Railways bites the bullet: Merging its departmental cadre is a bold reform, but must be handled sensitively

The recent decisions on railway reforms – including the one to merge eight different cadres of officers into one vertical – are a belated yet bold move, if handled well. Bold because different governments have appointed different committees to look into issues related to reforming the railways and several ideas emerged, yet no government bit the bullet. Bold also because while most of the committees spoke about merger on functional lines only one, the Debroy committee, gave a specific recommendation, that of merger of cadres into two verticals – one technical and one non-technical.  Indian Railways is a solid institution, regularly reinventing itself over the last 167 years of its existence. The gigantic railway system of our nation, the largest organisation on the planet, is a fine symbol of deliverance. But it also can and needs to do much better. Both improvement in services and expansion of infrastructure need to keep pace with the aspirations of a nation on the move.

Railway officers are often accused of rabid departmentalism. It is true that railways is organised on departmental lines with each department having a cadre of its own. While having departmental bias in an organisation that has more than one department is but natural and acceptable, this is only so to the extent that departmental priorities and loyalties do not overshadow those of the organisation. Currently, only those limited number of officers who occupy divisional railway manager and then general manager level positions, are exposed to the working of the entire railway system, and that too for brief periods. The proposed merger logically should address this anomaly. The fundamental issue with the railways is not the multiplicity of departments. Different departments are needed for focussed and specialised attention to technical and other issues like HR and Finance. Staying lifelong in one department may strengthen technical expertise but not managerial and leadership qualities, while also resulting in a narrowly constricted vision even at higher levels where awareness of the bigger picture, openness to new ideas and thoughts, and leadership qualities are required.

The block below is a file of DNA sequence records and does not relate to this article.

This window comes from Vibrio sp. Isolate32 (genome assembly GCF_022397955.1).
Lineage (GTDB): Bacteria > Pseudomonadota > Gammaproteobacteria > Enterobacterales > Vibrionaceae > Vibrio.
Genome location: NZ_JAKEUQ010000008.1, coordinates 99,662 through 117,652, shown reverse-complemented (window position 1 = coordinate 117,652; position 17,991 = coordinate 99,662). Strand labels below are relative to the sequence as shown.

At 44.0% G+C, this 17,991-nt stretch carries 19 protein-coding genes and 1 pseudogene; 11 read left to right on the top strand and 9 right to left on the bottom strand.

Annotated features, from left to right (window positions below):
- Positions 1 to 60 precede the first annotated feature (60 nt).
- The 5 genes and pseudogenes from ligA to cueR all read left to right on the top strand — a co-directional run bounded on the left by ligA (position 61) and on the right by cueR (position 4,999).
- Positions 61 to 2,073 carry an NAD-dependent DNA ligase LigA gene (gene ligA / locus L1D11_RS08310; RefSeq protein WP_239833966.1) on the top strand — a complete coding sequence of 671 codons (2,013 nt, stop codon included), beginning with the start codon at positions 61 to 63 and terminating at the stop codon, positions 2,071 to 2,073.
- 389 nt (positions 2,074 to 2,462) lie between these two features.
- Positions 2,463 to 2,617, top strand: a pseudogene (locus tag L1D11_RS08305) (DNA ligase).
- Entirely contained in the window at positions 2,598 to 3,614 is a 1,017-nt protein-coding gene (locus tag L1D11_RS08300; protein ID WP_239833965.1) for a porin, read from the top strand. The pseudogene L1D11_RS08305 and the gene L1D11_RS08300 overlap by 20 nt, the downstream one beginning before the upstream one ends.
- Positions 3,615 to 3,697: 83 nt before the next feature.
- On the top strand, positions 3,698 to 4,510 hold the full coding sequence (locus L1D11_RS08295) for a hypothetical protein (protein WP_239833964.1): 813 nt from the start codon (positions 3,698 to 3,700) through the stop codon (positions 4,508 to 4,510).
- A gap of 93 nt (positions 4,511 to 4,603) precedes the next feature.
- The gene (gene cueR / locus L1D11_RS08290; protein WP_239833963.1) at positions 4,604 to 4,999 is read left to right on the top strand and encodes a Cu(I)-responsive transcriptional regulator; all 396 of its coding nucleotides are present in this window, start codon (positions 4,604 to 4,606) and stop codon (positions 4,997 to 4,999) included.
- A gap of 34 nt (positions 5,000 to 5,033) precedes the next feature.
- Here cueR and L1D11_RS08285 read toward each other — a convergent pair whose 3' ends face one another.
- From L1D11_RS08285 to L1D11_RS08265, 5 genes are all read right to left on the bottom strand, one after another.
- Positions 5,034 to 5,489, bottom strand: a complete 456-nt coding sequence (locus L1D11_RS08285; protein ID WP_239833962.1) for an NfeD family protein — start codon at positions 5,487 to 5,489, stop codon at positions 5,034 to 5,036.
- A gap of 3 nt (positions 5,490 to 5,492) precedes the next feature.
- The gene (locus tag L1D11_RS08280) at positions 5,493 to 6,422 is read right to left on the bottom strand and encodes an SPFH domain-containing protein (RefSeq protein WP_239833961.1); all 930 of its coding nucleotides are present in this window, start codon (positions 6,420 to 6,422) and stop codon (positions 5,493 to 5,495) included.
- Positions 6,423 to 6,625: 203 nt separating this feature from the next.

Railways had been mulling over reforming itself since the last two and a half decades. A number of committees, namely the Prakash Tandon Committee of 1994, Rakesh Mohan committee of 2002, Sam Pitroda committee of 2012, Sreedharan committee of 2014 and the Debroy committee of 2015, talked about the pressing need to reform railway structures. They also recommended elevating the chairman Railway Board from the present status of first amongst equals to a clearly defined chief executive officer, and also about reorganising the Board on functional lines.  The scenario where the world’s largest organisation did not have a clearly identified CEO will now change, thereby changing the tenor of the organisation. Merger of cadres will open the gates to achieving excellence and encouraging innovation, provided the exercise is handled well, and definitely not like the ill-fated merger of Air India and Indian Airlines that pushed Air India into the abyss. Mergers are all about amalgamation of seniority groups, in this case about amalgamation of eight different seniority groups into one, which is easier said than done.

It is also about affecting the aspirations of individuals, most of them bright in the case of railways, aspirations that if not handled well would lead to grouses that can last the entire service career and in the process seriously dent the organisation. This is what happened at Air India and we are still suffering. While the intent is good, the proof of the pudding will always be in the eating. The implementation of these decisions, especially the merger of cadres would have to be taken forward very carefully, taking sensitivities and job requirements into full consideration. The framing of guidelines and rules for implementing the merger should be finalised through a consultative process and not rushed through. And the CEO should be given a fixed term of at least three years for effectively implementing measures for improvements and growth.

DISCLAIMER : Views expressed above are the author’s own.

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